- KraneShares European Carbon Allowance Strategy ETF (KEUA): If you’re wondering how to invest in EU carbon credits, this ETF is exclusively focused on European carbon credits. It is benchmarked to the IHS Markit Carbon EUA Index, which tracks EUA futures contracts.
- KraneShares California Carbon Allowance Strategy ETF (KCCA): This is benchmarked to the IHS Markit Carbon CCA Index, which tracks CCA futures contracts.
- KraneShares Global Carbon Offset Strategy ETF (KSET): This new ETF is focused on holding futures contracts on voluntary carbon offset credits.
UK Carbon Credit ETFs
If you’re wondering how to invest in carbon credits in the UK, there are a couple of options.
- WisdomTree (CARP): This ETF is available in euro and sterling on the London Stock Exchange. By monitoring the Solactive Carbon Emission Allowances Rolling Futures Total Return Index, investors can receive exposure to total return investment in European Union Carbon Emission Allowances (EUAs).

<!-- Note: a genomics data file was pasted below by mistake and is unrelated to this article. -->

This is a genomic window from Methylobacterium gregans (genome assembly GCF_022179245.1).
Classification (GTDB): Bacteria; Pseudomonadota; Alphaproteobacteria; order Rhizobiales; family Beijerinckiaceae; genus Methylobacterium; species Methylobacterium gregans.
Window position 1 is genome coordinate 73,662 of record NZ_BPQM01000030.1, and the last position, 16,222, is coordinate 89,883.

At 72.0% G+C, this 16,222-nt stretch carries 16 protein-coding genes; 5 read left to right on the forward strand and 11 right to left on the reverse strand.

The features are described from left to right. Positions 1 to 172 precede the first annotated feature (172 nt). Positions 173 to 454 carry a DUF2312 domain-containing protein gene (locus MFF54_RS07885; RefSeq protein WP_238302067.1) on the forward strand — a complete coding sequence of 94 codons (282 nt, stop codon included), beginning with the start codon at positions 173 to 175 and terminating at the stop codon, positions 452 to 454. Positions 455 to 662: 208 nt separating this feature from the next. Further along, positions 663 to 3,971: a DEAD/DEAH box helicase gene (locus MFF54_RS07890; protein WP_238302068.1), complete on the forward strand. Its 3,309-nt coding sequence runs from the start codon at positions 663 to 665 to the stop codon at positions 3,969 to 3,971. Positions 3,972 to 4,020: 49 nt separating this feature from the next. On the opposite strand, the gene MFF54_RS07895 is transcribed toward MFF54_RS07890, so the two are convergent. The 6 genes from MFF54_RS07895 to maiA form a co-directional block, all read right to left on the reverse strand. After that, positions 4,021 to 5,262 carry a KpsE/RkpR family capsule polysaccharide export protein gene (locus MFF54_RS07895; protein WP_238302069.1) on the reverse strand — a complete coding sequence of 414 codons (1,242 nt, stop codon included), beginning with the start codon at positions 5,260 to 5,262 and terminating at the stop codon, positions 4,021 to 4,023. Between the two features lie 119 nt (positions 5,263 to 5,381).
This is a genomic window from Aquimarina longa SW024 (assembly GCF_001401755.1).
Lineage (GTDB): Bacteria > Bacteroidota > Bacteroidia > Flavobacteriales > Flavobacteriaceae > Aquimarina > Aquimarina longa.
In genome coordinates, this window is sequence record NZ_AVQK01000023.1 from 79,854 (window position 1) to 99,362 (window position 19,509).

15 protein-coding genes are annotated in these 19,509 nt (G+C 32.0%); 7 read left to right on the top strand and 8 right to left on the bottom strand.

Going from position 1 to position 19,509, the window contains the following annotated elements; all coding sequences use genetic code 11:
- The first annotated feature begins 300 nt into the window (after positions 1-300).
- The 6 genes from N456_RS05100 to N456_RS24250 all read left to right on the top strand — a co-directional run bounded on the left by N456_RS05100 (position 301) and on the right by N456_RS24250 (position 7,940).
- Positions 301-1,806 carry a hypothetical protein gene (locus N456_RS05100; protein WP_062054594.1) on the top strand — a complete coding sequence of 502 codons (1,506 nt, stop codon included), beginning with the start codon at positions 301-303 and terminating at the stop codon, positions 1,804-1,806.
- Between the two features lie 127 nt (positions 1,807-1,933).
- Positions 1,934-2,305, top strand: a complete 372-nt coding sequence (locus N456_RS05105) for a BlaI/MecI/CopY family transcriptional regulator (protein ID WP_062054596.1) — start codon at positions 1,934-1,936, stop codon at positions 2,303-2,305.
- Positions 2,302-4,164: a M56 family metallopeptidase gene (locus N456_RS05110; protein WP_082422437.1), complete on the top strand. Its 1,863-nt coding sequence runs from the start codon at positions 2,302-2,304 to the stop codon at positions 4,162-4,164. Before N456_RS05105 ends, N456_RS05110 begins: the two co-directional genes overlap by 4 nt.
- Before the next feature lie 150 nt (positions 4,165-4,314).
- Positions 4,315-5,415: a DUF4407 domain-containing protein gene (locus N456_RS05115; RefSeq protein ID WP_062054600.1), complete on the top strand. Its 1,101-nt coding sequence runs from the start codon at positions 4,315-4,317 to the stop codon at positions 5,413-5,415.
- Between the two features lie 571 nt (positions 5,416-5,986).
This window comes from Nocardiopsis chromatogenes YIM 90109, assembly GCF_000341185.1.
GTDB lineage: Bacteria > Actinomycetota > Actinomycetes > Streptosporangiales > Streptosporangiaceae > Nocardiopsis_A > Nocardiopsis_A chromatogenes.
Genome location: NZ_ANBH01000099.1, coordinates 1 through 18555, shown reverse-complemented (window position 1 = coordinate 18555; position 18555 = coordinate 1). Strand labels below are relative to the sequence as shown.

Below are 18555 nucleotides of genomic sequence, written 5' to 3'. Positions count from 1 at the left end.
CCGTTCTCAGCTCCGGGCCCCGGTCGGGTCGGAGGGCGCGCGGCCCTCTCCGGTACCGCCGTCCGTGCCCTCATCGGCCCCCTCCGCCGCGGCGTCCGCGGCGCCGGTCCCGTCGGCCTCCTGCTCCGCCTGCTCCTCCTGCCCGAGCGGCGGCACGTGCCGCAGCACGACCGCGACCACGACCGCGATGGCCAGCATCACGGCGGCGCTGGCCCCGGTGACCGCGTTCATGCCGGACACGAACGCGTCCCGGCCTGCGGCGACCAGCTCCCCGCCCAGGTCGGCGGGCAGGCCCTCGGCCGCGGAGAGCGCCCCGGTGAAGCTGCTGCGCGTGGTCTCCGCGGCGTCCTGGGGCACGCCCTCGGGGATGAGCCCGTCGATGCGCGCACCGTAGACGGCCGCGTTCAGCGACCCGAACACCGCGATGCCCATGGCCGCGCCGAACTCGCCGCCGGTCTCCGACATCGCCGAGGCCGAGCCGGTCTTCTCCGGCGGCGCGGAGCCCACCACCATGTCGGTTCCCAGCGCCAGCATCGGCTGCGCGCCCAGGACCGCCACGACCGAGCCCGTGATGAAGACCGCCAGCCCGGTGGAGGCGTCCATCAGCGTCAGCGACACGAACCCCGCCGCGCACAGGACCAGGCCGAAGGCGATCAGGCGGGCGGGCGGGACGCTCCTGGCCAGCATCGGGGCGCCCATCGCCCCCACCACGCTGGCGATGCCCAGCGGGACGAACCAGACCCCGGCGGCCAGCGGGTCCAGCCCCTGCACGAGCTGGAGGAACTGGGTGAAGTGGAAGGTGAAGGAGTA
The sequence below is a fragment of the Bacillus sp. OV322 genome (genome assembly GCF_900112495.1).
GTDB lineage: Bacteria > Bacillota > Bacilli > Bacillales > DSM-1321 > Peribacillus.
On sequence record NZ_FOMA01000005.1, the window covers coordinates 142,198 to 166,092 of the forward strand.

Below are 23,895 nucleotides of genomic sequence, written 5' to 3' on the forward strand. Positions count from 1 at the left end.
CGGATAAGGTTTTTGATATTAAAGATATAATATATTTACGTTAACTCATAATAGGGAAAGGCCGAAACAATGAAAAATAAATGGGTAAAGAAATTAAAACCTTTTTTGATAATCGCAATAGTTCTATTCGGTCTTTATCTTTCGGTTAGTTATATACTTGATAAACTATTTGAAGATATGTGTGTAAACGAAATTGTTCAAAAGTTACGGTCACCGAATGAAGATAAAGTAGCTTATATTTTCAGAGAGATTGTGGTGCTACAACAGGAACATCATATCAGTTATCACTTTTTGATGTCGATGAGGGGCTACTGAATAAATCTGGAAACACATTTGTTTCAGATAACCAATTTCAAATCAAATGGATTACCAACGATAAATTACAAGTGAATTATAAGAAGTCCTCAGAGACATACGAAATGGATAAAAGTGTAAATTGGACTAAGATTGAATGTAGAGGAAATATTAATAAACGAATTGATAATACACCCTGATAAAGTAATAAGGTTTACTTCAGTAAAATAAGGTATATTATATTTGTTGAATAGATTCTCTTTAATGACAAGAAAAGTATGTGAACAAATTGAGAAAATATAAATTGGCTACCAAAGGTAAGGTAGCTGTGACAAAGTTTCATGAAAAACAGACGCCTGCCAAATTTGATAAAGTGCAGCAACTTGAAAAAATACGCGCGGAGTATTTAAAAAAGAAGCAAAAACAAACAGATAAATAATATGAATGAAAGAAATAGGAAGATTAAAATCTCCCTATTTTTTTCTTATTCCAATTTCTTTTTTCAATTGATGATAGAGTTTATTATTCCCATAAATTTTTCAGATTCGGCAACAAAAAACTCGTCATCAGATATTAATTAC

- SparkChange Physical Carbon EUA ETC (CO2.L): The world’s first physically-backed carbon exchange-traded commodity investing directly and exclusively in EU allowances.
Australia Carbon Credit ETFs
- VanEck Global Carbon Credits ETF (ASX: XCO2): Launching soon, Australia’s first carbon credits ETF will track the ICE Global Carbon Future Index which monitors carbon credit futures contracts in the EU, California, RGGI, and the new U.K. market.
Watch this space if you’re wondering how to invest in carbon credits in Australia.
Purchasing and Monitoring Your Carbon Investment
Once you’ve chosen a carbon credit EFT to invest in, you can make your first purchase. ETFs, like stocks, are traded like shares, and you can start with as little as a single share.
Then it’s a case of waiting and watching to see how it performs.